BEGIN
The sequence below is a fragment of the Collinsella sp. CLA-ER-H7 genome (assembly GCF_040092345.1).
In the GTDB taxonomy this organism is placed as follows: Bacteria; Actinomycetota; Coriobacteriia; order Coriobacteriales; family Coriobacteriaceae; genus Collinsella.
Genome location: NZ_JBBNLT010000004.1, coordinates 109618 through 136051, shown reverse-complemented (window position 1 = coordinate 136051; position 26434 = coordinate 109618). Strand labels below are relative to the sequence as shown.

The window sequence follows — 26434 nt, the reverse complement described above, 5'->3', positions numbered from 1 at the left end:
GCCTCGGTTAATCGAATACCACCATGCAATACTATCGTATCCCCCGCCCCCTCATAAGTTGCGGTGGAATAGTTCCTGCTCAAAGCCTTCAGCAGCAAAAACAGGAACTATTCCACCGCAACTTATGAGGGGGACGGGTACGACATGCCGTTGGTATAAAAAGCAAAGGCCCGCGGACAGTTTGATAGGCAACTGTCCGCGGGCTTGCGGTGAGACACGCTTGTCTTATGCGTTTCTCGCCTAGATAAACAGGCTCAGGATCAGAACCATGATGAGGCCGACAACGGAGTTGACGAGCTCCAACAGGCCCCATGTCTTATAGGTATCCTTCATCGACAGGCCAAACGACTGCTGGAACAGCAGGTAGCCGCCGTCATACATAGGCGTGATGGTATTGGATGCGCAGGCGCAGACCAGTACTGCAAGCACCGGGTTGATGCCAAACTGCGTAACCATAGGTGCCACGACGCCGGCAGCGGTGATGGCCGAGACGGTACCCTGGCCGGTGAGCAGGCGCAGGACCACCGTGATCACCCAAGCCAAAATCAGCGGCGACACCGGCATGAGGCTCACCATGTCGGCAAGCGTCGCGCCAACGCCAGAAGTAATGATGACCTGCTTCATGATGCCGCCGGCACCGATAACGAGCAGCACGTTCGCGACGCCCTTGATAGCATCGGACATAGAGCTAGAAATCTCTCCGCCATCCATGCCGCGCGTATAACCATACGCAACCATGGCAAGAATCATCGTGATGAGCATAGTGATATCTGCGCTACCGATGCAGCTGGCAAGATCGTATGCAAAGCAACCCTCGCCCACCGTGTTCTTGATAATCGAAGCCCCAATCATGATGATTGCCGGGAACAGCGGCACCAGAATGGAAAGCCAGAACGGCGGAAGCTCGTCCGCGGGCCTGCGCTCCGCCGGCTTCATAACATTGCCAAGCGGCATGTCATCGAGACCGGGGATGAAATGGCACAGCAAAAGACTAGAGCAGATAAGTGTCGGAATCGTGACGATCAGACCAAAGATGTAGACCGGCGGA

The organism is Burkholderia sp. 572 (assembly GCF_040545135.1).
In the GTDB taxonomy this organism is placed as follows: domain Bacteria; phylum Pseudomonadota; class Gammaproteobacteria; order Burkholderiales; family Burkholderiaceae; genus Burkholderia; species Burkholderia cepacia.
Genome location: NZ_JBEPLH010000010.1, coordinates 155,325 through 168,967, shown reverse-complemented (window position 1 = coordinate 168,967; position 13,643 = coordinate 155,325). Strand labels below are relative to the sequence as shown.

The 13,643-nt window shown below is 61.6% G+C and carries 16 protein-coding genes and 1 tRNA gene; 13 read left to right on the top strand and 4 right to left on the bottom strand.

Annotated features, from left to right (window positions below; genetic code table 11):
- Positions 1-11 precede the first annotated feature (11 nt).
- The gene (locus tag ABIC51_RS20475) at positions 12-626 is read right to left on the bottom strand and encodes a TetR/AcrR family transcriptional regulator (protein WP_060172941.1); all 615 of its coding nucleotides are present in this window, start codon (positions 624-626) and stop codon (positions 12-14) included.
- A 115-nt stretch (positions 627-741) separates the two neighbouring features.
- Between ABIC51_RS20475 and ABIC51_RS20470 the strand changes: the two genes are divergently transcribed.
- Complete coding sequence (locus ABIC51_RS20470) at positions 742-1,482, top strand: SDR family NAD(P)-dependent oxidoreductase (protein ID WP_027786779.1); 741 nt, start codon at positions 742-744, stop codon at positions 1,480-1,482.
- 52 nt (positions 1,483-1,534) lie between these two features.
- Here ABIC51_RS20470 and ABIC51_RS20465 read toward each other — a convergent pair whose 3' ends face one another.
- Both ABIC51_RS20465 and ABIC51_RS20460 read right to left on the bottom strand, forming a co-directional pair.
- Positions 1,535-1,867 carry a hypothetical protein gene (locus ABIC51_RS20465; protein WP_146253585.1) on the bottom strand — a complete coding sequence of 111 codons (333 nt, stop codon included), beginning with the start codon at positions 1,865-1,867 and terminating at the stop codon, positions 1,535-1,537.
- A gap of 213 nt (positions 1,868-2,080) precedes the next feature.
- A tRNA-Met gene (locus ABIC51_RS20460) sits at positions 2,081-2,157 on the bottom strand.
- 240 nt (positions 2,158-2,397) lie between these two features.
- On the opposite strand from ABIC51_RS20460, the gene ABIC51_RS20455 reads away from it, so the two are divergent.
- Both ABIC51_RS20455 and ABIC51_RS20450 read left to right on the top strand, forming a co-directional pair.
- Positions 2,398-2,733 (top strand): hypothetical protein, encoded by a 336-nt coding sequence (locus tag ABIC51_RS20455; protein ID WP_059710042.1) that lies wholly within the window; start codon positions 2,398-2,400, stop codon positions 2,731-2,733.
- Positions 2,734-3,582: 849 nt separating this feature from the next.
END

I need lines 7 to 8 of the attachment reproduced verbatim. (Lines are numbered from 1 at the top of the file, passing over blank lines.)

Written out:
In the GTDB taxonomy this organism is placed as follows: domain Bacteria; phylum Pseudomonadota; class Gammaproteobacteria; order Burkholderiales; family Burkholderiaceae; genus Burkholderia; species Burkholderia cepacia.
Genome location: NZ_JBEPLH010000010.1, coordinates 155,325 through 168,967, shown reverse-complemented (window position 1 = coordinate 168,967; position 13,643 = coordinate 155,325). Strand labels below are relative to the sequence as shown.